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Vertical Integration Smooths Innovation Diffusion

Luigi Filippini () and Cecilia Vergari ()

The B.E. Journal of Economic Analysis & Policy, 2017, vol. 17, issue 3, 22

Abstract: Does vertical integration of an input innovator with a downstream firm entail innovation foreclosure? We study the licensing incentives of an independent input producer owning a patented product innovation which allows the downstream firms to improve the quality of their final goods. We consider two-part tariff contracts for both outside and incumbent innovators. We find that the incumbent innovator has always the incentive to license its innovation to the rival firm so that under vertical integration complete technology diffusion takes place. In contrast, the external patent holder may prefer exclusive licensing depending on the innovation size as well as on the set of allowed contracts. As a result vertical integration does not entail innovation foreclosure, rather it facilitates innovation diffusion with respect to vertical separation. As for the profitability, the vertical integration with either downstream firm is always privately profitable and it is welfare improving for large innovations: this implies that not all profitable mergers should be rejected.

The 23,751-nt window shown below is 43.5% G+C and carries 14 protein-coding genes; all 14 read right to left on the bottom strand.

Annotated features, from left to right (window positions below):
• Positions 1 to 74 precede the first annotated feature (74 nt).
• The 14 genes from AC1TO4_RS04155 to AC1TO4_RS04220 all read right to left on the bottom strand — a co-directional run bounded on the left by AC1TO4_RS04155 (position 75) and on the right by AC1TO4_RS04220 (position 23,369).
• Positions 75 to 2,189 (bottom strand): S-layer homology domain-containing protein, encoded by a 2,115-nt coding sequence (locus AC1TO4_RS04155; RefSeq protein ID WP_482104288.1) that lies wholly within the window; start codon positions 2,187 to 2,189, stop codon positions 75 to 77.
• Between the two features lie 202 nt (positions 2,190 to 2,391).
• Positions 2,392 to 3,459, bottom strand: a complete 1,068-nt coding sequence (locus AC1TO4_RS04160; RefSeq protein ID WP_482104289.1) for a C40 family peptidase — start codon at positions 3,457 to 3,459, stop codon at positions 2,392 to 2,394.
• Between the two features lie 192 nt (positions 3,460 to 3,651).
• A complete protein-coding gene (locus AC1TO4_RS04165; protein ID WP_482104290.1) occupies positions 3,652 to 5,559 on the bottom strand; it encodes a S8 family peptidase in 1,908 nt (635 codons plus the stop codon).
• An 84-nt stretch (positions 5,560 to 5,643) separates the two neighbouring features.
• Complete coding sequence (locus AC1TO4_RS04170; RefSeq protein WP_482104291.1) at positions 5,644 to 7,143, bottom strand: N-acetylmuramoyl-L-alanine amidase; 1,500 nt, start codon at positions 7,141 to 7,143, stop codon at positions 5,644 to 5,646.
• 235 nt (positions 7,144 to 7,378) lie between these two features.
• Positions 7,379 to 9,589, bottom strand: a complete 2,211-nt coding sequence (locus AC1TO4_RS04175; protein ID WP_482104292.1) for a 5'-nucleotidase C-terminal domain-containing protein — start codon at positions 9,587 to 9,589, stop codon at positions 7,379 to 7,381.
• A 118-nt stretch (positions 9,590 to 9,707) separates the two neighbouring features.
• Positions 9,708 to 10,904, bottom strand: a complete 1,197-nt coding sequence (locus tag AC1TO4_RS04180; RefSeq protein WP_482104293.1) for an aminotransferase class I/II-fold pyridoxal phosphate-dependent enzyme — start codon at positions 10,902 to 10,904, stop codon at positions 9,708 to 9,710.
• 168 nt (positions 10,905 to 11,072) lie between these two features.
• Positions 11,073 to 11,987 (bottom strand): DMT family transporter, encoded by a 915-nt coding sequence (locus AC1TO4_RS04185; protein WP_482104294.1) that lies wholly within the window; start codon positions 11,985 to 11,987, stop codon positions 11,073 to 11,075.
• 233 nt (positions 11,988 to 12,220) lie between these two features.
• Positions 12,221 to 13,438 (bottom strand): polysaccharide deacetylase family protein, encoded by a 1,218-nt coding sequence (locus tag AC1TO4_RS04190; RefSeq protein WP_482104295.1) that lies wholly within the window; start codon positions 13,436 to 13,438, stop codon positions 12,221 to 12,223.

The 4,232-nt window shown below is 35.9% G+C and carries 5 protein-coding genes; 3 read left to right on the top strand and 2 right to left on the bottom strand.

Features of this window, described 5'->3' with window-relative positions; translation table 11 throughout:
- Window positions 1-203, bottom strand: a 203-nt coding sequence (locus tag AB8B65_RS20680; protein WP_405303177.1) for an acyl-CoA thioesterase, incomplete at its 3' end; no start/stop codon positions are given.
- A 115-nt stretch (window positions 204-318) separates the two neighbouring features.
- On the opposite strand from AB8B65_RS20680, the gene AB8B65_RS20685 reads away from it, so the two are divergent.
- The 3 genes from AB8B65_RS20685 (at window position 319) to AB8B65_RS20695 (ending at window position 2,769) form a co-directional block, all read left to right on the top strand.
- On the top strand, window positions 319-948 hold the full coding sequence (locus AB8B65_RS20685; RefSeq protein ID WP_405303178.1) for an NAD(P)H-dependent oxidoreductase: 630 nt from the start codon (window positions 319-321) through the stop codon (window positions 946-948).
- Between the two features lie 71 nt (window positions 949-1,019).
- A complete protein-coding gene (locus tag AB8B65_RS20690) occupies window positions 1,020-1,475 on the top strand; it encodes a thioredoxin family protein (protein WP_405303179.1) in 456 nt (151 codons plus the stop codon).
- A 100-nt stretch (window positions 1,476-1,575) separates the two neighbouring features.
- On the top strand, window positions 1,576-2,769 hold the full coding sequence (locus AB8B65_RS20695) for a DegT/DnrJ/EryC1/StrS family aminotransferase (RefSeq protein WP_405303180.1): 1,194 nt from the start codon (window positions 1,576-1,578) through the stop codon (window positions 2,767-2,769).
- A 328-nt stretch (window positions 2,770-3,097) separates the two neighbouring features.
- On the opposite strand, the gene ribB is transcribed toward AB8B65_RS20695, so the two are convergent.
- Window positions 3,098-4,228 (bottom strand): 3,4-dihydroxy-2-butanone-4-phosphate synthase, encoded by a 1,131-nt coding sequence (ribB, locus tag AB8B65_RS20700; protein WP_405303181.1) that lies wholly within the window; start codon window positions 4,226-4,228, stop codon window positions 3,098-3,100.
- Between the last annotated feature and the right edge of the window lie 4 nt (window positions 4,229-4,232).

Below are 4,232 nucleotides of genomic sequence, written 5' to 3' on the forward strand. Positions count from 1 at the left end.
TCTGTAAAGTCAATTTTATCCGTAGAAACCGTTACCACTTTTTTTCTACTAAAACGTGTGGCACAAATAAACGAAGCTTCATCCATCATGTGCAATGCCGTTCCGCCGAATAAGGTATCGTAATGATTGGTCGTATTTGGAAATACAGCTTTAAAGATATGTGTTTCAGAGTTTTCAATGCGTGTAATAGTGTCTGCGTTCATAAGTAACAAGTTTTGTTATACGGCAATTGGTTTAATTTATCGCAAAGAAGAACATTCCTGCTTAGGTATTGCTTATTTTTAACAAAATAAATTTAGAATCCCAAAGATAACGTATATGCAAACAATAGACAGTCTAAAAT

Keywords: negative royalties; patent licensing; product innovation; two-part tariff; vertical differentiation; vertical integration (search for similar items in EconPapers)
JEL-codes: L15 L13 L24 (search for similar items in EconPapers)
Date: 2017
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